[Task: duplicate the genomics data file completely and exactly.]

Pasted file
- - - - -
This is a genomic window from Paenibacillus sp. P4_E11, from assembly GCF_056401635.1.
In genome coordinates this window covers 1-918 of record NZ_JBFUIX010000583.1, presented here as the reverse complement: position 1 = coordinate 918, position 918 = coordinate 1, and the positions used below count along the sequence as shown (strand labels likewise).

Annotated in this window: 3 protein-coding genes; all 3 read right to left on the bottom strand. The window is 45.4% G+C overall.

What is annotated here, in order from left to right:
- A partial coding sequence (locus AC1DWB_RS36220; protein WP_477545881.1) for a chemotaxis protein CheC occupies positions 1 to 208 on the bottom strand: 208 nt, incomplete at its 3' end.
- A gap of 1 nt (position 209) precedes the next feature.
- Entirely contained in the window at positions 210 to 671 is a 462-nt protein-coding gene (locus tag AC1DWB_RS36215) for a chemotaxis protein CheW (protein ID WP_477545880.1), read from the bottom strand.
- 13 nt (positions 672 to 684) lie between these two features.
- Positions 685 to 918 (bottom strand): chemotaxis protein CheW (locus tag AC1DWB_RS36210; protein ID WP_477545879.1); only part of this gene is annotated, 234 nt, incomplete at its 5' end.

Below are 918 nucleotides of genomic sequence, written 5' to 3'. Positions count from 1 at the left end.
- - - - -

This is a genomic window from Paenibacillus sp. P4_E11, from assembly GCF_056401635.1.
In genome coordinates this window covers 1-918 of record NZ_JBFUIX010000583.1, presented here as the reverse complement: position 1 = coordinate 918, position 918 = coordinate 1, and the positions used below count along the sequence as shown (strand labels likewise).

Annotated in this window: 3 protein-coding genes; all 3 read right to left on the bottom strand. The window is 45.4% G+C overall.

What is annotated here, in order from left to right:
- A partial coding sequence (locus AC1DWB_RS36220; protein WP_477545881.1) for a chemotaxis protein CheC occupies positions 1 to 208 on the bottom strand: 208 nt, incomplete at its 3' end.
- A gap of 1 nt (position 209) precedes the next feature.
- Entirely contained in the window at positions 210 to 671 is a 462-nt protein-coding gene (locus tag AC1DWB_RS36215) for a chemotaxis protein CheW (protein ID WP_477545880.1), read from the bottom strand.
- 13 nt (positions 672 to 684) lie between these two features.
- Positions 685 to 918 (bottom strand): chemotaxis protein CheW (locus tag AC1DWB_RS36210; protein ID WP_477545879.1); only part of this gene is annotated, 234 nt, incomplete at its 5' end.

Below are 918 nucleotides of genomic sequence, written 5' to 3'. Positions count from 1 at the left end.